Friday 22 January 2010

He cannot choose but hear, Runnicles hath his will - the BBC SSO play Wagner and Bruckner

A friend whom I ran into at last night's concert asked me afterwards how on earth I was going to write a review. It was a good question. Terrible things are pretty easy to review: you sit there getting crosser and crosser, making mental notes of all the clever things you can say later. When something is out of this world good, it's another matter. You don't want to be making a mental list of anything, lest you miss the magic that is going on in front of you. Then there's the vexed question of how in words you can possibly hope to sum up such a transcending experience, as the best artistic performances are, that takes you out of the concert hall, theatre, or opera house, to somewhere else entirely. Last night's concert from Donald Runnicles and the BBC Scottish Symphony Orchestra was one of the very greatest it has been my privilege to attend, and what follows is a pale shadow of an attempt to describe it.

The evening paired Wagner and Bruckner, a natural choice given the extent to which the latter idolised the former, however the choice of works was, perhaps, not the most obvious one. Runnicles presented the Siegfried Idyll in its most paired down, spartan orchestration, with solo strings. Indeed, I've rarely seen such small forces from the SCO, let alone the BBCSSO. The decision was justified by the detail and characterisation of the resulting performances as, in tricky and exposed parts, they acquitted themselves superbly. Runnicles take was light, airy, etherial; it was a thing of great beauty and of a scale where one could readily imagine the musicians being assembled to play it to the composer's wife. Yet at the same time I couldn't help but remember a recent Composer of the Week on Wagner which illustrated just how horrible he'd been to his first wife, not only cheating on her but then, when she called him on it, writing to tell her she was an awful and untrusting wife but that he forgave her for it. It was a strange irony. Still, it's the music not the man, and the music was lovely. It was also a particularly nice treat as we were robbed of hearing Runnicles do it at the 2006 Edinburgh Festival when new airline security rules kept the Orchestra of St Luke's out of the country.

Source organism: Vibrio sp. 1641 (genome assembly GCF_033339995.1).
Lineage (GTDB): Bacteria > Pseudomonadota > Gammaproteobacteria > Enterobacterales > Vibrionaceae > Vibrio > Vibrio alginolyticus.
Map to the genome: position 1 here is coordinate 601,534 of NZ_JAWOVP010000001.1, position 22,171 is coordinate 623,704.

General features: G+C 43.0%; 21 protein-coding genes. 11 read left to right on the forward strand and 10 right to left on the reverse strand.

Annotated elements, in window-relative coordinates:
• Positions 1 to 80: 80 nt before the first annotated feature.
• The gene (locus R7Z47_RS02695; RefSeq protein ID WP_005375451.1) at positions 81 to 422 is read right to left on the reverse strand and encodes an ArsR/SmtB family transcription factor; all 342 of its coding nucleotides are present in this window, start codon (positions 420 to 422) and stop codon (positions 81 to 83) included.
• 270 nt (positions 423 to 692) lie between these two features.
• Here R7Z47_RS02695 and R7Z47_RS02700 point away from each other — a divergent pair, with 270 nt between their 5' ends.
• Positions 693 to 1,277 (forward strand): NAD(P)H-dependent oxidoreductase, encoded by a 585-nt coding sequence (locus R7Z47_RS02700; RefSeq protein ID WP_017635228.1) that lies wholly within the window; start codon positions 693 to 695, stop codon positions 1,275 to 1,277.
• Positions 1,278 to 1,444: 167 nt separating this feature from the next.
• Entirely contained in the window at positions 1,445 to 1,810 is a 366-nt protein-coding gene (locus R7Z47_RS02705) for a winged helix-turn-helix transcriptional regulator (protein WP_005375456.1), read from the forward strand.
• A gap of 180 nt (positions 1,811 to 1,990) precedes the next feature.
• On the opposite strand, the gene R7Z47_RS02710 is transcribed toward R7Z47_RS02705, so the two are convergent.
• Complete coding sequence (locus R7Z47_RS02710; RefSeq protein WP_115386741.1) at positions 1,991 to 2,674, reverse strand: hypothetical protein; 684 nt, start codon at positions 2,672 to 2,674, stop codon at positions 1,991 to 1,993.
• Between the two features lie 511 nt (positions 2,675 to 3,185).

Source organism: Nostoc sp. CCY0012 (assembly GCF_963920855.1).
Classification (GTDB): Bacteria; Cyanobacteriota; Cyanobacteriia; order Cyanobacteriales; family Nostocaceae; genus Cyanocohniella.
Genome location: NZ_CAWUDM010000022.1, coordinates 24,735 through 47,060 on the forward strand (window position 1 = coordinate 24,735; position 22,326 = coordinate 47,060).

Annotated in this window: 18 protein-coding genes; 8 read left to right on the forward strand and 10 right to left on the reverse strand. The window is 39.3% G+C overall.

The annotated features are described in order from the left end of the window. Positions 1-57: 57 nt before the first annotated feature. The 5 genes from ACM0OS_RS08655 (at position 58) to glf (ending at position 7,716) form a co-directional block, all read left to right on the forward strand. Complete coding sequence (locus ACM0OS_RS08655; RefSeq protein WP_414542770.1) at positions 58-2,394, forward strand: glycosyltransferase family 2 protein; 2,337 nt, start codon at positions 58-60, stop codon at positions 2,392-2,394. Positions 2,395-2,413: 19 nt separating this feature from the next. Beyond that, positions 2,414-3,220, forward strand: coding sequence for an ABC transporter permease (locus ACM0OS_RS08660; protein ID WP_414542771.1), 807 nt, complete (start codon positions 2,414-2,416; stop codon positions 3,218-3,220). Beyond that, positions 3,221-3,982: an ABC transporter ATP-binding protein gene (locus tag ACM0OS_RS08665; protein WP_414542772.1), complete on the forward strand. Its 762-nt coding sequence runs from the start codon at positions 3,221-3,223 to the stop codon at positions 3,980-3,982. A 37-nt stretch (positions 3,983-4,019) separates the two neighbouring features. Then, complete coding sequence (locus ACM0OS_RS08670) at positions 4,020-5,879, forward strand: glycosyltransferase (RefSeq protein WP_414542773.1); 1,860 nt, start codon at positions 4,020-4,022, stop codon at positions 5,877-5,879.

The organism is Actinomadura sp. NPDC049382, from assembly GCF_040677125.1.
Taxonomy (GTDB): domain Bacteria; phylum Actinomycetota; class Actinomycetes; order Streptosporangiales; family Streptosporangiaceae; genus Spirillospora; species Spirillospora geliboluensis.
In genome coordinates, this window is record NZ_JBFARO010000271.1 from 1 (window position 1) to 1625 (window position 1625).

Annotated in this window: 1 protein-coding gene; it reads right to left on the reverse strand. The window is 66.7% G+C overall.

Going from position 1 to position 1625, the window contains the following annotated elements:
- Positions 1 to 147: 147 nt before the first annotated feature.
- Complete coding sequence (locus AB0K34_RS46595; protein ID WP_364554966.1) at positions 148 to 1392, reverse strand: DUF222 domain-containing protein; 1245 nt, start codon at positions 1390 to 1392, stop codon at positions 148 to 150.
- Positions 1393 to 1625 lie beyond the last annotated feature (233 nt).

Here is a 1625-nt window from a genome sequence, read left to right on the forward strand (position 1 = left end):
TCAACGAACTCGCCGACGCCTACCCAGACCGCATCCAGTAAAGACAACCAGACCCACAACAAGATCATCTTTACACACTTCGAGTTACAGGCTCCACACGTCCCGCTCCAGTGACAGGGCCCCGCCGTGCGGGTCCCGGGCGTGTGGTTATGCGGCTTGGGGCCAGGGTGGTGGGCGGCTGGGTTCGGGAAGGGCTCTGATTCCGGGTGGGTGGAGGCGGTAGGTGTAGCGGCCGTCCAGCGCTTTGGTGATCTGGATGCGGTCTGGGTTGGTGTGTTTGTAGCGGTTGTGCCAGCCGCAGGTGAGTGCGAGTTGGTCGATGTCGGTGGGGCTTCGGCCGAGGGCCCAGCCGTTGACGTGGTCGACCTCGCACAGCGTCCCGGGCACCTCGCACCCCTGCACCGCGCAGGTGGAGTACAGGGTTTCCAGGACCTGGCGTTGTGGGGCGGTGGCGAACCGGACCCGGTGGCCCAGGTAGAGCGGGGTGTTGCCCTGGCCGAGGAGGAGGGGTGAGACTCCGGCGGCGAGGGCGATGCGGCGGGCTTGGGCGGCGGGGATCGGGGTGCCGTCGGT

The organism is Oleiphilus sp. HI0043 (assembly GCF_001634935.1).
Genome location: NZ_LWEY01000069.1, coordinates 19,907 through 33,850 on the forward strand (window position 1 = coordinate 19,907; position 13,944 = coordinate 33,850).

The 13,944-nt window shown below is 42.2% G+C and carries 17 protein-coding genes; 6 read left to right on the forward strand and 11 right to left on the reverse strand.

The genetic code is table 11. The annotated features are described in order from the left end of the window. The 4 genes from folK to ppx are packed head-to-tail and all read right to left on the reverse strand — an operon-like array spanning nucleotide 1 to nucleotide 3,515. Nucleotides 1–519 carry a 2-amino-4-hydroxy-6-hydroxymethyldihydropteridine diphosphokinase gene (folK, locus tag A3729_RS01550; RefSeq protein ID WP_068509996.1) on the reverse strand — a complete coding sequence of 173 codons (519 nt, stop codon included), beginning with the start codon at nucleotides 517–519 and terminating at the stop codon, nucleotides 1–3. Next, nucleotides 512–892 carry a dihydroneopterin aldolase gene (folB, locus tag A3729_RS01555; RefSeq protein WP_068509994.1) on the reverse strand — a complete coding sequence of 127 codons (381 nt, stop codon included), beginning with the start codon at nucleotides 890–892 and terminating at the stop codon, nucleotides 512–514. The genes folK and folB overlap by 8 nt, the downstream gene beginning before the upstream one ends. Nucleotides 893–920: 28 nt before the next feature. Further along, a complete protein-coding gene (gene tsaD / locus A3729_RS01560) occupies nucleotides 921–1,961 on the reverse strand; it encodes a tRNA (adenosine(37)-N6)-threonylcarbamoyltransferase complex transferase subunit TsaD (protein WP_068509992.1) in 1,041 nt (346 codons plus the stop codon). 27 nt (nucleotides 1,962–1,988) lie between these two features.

All well and good then, but the Bruckner eighth that followed was something else altogether. There was not simply the glorious playing of the orchestra, but there were the incredible contrasts Runnicles provided between the mighty climaxes and the extreme pianissimos, so much so that even with the full orchestra he managed to recall the feeling of the first half's chamber ensemble. And yet it wasn't the unconnected series of repeated climaxes that Bruckner becomes in the wrong hands, instead it grew organically each time, fading away just as naturally again afterwards. This sense of structure permeated the reading which, at a little under an hour and a half, felt neither slow nor rushed but just right.

It wasn't just the thrilling fury in the opening of the finale. It wasn't just the tiny details Runnicles was able to tease out of the orchestra, or those magical moments that occur when a real chemistry exists between conductor and ensemble, such as one where he appeared to be almost pulling the music out of them like a thread. It wasn't just the glorious walls of sound they created, from the rich strings to the roaring brass, sweet winds and fine timpanic punctuation. It wasn't just that when the BBC Scottish Symphony Orchestra play for him, this already fine ensemble becomes the equal of just about any on the planet. It was all of that, and so much more. It was enough to take your breath away.

As Runnicles lowered his baton at the close of the first movement and a few people coughed or shifted in their seats, I found myself quite unable to move. I couldn't help thinking of the lines from The Rhyme of the Ancient Mariner:

He holds him with his glittering eye -
The Wedding-Guest stood still,
And listens like a three years' child:
The Mariner hath his will.

The Wedding-Guest sat on a stone:
He cannot choose but hear;
And thus spake on that ancient man,
The bright-eyed Mariner.